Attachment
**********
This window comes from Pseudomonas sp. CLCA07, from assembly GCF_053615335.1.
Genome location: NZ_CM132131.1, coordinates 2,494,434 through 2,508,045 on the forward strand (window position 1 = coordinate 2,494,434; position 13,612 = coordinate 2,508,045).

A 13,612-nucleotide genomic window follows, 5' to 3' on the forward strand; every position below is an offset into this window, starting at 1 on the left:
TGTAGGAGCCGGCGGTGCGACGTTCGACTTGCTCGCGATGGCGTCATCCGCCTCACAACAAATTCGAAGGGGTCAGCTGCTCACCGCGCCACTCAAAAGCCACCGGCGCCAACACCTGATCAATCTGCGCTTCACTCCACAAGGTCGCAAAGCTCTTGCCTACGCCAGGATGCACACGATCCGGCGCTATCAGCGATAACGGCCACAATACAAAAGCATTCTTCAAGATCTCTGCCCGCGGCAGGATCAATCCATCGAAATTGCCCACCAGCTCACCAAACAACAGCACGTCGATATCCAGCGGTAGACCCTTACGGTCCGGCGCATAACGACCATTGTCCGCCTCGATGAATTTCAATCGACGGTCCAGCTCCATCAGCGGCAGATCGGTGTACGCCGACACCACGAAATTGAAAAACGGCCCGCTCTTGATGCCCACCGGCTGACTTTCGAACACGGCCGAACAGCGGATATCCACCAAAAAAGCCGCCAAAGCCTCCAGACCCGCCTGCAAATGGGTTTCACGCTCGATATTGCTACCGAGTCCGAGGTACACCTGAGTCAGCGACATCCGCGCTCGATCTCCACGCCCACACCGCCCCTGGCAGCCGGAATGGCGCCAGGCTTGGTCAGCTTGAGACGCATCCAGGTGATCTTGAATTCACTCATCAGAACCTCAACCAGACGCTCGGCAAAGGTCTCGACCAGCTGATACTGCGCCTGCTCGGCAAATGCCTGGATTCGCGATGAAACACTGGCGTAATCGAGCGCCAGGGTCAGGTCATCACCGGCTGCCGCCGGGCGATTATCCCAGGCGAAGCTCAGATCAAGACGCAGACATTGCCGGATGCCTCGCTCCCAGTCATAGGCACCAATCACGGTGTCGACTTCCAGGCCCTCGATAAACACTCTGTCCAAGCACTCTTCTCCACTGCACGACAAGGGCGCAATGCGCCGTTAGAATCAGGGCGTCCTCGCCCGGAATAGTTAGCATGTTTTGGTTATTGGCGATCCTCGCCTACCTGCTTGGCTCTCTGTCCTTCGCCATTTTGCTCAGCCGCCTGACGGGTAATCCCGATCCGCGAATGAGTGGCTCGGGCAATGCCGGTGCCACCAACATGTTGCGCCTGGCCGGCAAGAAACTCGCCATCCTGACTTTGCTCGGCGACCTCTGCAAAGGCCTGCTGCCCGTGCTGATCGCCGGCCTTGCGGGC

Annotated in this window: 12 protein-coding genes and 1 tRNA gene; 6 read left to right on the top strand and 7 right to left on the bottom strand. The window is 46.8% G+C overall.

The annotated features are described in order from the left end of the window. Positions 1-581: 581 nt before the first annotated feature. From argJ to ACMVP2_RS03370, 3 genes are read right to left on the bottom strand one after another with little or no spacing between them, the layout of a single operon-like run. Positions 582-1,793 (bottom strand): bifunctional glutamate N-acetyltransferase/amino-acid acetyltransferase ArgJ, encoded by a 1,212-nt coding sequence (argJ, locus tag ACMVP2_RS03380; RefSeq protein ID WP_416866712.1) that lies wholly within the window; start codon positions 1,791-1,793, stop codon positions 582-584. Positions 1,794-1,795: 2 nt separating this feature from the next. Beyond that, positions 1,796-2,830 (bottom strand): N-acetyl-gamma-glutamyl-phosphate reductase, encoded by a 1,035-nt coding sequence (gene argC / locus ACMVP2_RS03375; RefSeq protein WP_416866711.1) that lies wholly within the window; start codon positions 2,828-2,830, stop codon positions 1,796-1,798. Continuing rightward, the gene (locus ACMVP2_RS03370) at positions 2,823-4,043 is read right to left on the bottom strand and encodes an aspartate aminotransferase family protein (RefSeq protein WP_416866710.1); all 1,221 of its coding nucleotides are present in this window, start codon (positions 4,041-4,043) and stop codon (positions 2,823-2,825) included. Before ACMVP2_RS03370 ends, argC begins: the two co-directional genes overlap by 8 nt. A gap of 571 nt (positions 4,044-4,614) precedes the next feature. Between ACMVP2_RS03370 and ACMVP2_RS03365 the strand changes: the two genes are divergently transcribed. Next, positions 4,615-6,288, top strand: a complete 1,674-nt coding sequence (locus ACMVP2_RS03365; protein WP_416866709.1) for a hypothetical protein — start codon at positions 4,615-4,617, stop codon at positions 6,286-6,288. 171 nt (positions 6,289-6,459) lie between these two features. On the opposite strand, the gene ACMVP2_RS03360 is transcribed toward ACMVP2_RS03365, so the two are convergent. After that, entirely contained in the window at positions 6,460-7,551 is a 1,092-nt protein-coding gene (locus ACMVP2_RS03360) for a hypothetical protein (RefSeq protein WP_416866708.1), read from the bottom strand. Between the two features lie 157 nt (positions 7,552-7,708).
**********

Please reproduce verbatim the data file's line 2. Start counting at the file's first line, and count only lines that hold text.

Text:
Genome location: NZ_CM132131.1, coordinates 2,494,434 through 2,508,045 on the forward strand (window position 1 = coordinate 2,494,434; position 13,612 = coordinate 2,508,045).